By Gaya Travel on August 27, 2013
The Gallery @ Star Hill in conjunction with 1MCAT 2013 holds a group exhibition of paintings, drawings, installation and sculptures. The event was launched by Dato’ Sri Dr. Ng Yen Yen, Tourism Malaysia Chairman.
The title of the exhibition is Odysseys and the artists involved are Wong Perng Fey, Haffendi Anuar, Gan How Ming, Wong Wen Su, Diu Su Thao, Lee Choon Seng and Arikwibowo bin Amril. Odysseys considers journeying, a traditional form of acquiring knowledge by leaving the comfort of one’s surrounding to an unfamiliar environment as a choice taken by many artists at different points in their careers for varying reasons.
This exhibition aims to juxtapose the idea of mobility and stasis as processes and approaches that aid in the development of ones practice by displaying paintings, sculptures and drawings by artist that have traveled in recent years for education or personal reasons with artists that have remained in their perspective original locations.
The works display varying thematic focus such as social anxiety, the future of technology, the natural and the artificial and memory. Wong Perng Fey paints abstract and semi-abstract gestural works that documents the actions, decisions and mistakes that are presented to one when confronted with a blank canvas and tubes of paint.
His inner feelings and emotions serve as content and strategies aiding his gestures of ‘paint pushing’. He depicts vague objects that are emotionally charged in indefinite settings, in which coatings or paint and the impression of space are layered and complicate the reading of these dynamic pictures. Haffendi Anuar’s sculptures and paintings draw influences from theories on design, art history and the cotemporary discourse on the ‘art-object’.
His sculptures appears to be able to be flat-packed, easily transported with the addition of castors or are constructed in manageable sizes. This idea of movement and logistic efficiency echoes the design of many high-end consumer goods in which the products ability to morph its intended function or its easiness for logistics add to its exchange and ‘design’ values.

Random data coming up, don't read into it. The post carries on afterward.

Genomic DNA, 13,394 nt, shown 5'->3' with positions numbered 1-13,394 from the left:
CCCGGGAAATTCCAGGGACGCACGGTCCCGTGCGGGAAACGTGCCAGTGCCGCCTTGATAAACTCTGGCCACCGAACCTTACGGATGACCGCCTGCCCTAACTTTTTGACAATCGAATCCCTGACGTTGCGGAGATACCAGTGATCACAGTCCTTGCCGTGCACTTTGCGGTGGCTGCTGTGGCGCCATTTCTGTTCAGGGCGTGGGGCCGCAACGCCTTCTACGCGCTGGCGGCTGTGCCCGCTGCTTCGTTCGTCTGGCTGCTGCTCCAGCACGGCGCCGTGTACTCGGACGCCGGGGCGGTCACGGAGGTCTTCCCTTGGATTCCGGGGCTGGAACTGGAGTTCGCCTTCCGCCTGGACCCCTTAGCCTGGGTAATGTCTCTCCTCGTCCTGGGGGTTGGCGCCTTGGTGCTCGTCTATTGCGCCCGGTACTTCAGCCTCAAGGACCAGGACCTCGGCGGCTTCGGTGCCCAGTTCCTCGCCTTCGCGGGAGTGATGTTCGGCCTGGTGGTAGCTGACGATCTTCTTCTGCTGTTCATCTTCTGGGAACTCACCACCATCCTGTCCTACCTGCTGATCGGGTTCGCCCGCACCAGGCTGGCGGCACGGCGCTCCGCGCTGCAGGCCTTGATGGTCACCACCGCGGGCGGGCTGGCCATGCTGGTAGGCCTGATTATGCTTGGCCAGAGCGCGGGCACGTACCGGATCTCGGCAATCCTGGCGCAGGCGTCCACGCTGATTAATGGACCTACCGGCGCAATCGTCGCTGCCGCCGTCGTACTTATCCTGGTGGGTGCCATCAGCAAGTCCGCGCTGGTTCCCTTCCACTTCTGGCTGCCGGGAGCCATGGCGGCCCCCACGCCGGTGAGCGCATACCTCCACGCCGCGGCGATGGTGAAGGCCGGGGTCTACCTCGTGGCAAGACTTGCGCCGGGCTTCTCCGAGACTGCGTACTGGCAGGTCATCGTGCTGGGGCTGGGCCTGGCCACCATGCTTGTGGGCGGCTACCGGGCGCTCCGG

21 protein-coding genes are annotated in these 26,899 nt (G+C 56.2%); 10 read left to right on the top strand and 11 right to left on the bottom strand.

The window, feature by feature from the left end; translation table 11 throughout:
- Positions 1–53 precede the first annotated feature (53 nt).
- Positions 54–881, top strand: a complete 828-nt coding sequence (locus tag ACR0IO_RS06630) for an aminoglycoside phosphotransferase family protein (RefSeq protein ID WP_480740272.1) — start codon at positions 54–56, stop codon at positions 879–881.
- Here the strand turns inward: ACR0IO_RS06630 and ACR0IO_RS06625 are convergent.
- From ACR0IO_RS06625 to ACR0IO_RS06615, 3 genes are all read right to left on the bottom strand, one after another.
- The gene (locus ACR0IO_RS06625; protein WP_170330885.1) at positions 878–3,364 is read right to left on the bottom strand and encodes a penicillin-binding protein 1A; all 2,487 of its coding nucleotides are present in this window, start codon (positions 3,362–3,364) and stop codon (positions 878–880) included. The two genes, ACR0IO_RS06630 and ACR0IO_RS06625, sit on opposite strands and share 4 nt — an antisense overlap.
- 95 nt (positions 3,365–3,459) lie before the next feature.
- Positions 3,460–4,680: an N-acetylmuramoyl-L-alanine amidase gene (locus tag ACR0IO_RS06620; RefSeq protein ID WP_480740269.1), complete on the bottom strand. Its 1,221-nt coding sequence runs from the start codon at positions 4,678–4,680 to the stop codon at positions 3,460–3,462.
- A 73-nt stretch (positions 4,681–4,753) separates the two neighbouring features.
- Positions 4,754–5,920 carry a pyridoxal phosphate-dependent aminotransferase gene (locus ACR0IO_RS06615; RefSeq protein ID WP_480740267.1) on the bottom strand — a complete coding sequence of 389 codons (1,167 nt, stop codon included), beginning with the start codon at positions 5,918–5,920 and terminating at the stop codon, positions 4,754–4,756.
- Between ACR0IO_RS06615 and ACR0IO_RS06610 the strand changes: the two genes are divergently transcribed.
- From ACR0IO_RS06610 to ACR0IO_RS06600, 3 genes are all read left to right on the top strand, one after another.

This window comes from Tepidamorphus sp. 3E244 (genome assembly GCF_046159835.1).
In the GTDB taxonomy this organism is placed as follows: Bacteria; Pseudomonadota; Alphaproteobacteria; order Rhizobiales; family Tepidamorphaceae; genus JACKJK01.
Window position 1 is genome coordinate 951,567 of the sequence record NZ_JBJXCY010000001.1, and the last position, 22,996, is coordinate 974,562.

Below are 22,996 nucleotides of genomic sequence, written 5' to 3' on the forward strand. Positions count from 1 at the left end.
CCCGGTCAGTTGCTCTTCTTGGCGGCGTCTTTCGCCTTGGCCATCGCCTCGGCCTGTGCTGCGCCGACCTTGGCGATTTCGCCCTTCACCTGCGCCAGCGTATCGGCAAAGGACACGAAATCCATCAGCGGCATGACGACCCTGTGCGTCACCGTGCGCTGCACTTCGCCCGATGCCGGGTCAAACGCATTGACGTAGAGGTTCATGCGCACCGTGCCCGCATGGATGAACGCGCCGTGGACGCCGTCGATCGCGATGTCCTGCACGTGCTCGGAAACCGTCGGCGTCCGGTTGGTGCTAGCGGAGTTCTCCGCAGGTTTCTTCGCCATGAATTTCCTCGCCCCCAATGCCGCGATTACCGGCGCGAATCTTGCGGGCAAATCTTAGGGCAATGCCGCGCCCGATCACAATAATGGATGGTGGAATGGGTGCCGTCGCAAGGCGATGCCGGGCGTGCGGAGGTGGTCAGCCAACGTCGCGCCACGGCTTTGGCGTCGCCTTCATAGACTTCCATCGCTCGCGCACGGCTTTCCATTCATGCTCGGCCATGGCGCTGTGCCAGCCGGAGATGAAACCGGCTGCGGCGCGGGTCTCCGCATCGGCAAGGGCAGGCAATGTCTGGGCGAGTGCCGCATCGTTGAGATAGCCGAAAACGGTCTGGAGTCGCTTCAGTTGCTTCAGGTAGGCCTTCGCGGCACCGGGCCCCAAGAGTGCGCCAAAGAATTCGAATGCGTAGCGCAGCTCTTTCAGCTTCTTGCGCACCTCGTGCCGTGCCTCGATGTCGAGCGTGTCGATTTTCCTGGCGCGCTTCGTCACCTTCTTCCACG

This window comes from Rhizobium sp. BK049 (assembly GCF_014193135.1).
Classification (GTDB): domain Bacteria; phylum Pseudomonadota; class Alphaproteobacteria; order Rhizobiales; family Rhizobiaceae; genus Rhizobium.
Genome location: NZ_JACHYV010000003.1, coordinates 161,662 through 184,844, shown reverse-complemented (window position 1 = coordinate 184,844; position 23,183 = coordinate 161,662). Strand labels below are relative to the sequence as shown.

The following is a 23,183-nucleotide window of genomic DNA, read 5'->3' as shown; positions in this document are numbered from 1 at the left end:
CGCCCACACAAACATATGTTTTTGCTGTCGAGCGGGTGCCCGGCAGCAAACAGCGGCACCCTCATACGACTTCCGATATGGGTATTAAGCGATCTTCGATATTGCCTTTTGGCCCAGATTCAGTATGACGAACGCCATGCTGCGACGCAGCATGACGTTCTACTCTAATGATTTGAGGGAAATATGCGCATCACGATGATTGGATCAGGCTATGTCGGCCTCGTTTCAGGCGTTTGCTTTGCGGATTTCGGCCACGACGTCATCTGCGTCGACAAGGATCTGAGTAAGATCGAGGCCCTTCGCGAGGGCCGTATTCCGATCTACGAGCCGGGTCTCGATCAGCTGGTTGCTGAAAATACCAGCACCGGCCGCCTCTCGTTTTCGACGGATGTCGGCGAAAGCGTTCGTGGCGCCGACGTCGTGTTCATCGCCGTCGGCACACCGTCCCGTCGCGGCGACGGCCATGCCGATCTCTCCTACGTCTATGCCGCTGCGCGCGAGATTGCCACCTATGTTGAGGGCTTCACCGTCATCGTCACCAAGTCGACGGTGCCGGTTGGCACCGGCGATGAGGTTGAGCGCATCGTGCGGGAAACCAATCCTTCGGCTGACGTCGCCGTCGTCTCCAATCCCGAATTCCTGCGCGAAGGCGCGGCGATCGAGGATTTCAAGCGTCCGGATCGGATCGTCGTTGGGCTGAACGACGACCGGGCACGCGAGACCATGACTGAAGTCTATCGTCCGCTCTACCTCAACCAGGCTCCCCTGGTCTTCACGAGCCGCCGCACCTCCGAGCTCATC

Gan How Ming’s intimate drawings are composed of cigarette ashes collected from ashtrays. His monochromatic textured pictures depict mundane scenes of the ‘everyday’ in which the appliances and objects become protagonist in sparse scenes. They are consciously made to be the size of handheld electronic gadgets thus evokes a sense of familiarity.
They are installed sensitively in the exhibition space, delicately positioned in place with a cardboard backing that objectivity the images into thin sculptural plates. Wong Wen Su’s abstract paintings convey a message of searching and loneliness. They are composed of organic and mechanical shapes that resonate abstract meaning like visual poetry.
After returning from Taiwan, he has valued traveling as a productive practice in which he is able to distance himself physically and emotionally from his subjects. During the past year, he has stated that his trips between his hometown in the south and the school in which he is teaching has allowed his to create a sense of detachment for him to analyze his family in a new context.
This distancing by physical exclusion of oneself from the studied subject allows him to deconstruct his relationship with his father. Diu Su Thao painting depict rural scenes and exteriors inhabited by house sparrows. Architectural elements and natural landscapes are depicted devoid of human but these scenes are highly populated by the sparrows in moments of plumage grooming or rest.
They become metaphors for freedom or escape in which embody a longing of the artist or the subject of focus to escape an undesired current situation. Lee Choon Seng paints paintings that mimic a certain type of propaganda imagery and resonate with street culture and urban subcultures.
His visual language is borrowed from variety of sources such as science-fiction films, mainstream media and graphic design in which he juxtaposes them with iconic scenes form popular culture and politics. General political statements on equality and human rights are illustrated in graphic poster-like paintings.
Choon Seng works exemplifies the easiness of the assimilation of Western popular culture into the visual language of artists in distant places. While moments in mainstream culture are documented and distributed and this fluidity of exchanges occur, there is a moral undertone in Choon Seng’s works that foreshadows and warms us on the slow erosion of our human morality standard. Arikwibowo bin Amril paints pictures that have moral connotations.
The main theme in his painting is the ‘cycle of the everyday life’. He states that society due to the being involved in the cycle of the everyday life that they tend to forget the importance of culture, the environment and ethics. He uses different symbols to convey didactic messages such as the sitting elephant, the female dancer and the Asian arowana fish.
These hopeful messages are similar to Choon Seng’s in which society must not forget on the value of culture as the country develops or the erosion of these values would be detrimental and hard to rebuild. To him, travelling to a new environment allows one to learn new skills and ways of looking, therefore returning home could be good start to apply what one has learned for the advantage of society. Odysseys runs from 19 Aug-15 Sept 2013